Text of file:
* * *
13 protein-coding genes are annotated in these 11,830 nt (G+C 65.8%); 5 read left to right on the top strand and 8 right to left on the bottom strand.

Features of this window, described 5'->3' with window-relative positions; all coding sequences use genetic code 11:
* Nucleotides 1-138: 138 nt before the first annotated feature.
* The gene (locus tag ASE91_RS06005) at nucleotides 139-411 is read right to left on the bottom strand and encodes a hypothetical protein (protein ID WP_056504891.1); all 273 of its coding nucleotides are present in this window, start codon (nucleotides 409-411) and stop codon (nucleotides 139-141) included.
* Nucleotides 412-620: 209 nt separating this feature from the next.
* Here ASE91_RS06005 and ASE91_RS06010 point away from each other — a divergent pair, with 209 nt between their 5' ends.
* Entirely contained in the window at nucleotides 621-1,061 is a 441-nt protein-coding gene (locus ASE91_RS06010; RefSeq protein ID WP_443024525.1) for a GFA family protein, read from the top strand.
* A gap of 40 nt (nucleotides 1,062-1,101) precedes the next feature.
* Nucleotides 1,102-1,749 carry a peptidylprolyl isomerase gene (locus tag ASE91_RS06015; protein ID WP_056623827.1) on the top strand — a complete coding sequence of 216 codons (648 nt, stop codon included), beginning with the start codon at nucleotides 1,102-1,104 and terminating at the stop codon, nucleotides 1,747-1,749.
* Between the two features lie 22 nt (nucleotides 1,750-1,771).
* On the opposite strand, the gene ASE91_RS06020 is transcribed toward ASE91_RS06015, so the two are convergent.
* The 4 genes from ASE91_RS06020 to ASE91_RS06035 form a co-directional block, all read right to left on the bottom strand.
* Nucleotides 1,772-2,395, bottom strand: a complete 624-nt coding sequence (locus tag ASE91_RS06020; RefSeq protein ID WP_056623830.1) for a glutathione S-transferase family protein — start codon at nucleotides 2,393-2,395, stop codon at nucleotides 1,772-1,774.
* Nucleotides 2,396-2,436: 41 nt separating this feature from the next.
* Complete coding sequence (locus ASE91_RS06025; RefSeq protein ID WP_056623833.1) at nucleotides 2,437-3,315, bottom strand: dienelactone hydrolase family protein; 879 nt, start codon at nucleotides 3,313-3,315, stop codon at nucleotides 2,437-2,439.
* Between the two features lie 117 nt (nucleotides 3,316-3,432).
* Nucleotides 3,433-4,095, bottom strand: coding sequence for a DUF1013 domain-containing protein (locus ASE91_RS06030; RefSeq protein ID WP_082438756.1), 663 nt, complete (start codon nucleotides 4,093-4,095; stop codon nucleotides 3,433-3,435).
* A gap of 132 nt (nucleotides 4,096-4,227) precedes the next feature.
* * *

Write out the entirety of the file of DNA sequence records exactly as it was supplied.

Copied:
13 protein-coding genes are annotated in these 11,830 nt (G+C 65.8%); 5 read left to right on the top strand and 8 right to left on the bottom strand.

Features of this window, described 5'->3' with window-relative positions; all coding sequences use genetic code 11:
* Nucleotides 1-138: 138 nt before the first annotated feature.
* The gene (locus tag ASE91_RS06005) at nucleotides 139-411 is read right to left on the bottom strand and encodes a hypothetical protein (protein ID WP_056504891.1); all 273 of its coding nucleotides are present in this window, start codon (nucleotides 409-411) and stop codon (nucleotides 139-141) included.
* Nucleotides 412-620: 209 nt separating this feature from the next.
* Here ASE91_RS06005 and ASE91_RS06010 point away from each other — a divergent pair, with 209 nt between their 5' ends.
* Entirely contained in the window at nucleotides 621-1,061 is a 441-nt protein-coding gene (locus ASE91_RS06010; RefSeq protein ID WP_443024525.1) for a GFA family protein, read from the top strand.
* A gap of 40 nt (nucleotides 1,062-1,101) precedes the next feature.
* Nucleotides 1,102-1,749 carry a peptidylprolyl isomerase gene (locus tag ASE91_RS06015; protein ID WP_056623827.1) on the top strand — a complete coding sequence of 216 codons (648 nt, stop codon included), beginning with the start codon at nucleotides 1,102-1,104 and terminating at the stop codon, nucleotides 1,747-1,749.
* Between the two features lie 22 nt (nucleotides 1,750-1,771).
* On the opposite strand, the gene ASE91_RS06020 is transcribed toward ASE91_RS06015, so the two are convergent.
* The 4 genes from ASE91_RS06020 to ASE91_RS06035 form a co-directional block, all read right to left on the bottom strand.
* Nucleotides 1,772-2,395, bottom strand: a complete 624-nt coding sequence (locus tag ASE91_RS06020; RefSeq protein ID WP_056623830.1) for a glutathione S-transferase family protein — start codon at nucleotides 2,393-2,395, stop codon at nucleotides 1,772-1,774.
* Nucleotides 2,396-2,436: 41 nt separating this feature from the next.
* Complete coding sequence (locus ASE91_RS06025; RefSeq protein ID WP_056623833.1) at nucleotides 2,437-3,315, bottom strand: dienelactone hydrolase family protein; 879 nt, start codon at nucleotides 3,313-3,315, stop codon at nucleotides 2,437-2,439.
* Between the two features lie 117 nt (nucleotides 3,316-3,432).
* Nucleotides 3,433-4,095, bottom strand: coding sequence for a DUF1013 domain-containing protein (locus ASE91_RS06030; RefSeq protein ID WP_082438756.1), 663 nt, complete (start codon nucleotides 4,093-4,095; stop codon nucleotides 3,433-3,435).
* A gap of 132 nt (nucleotides 4,096-4,227) precedes the next feature.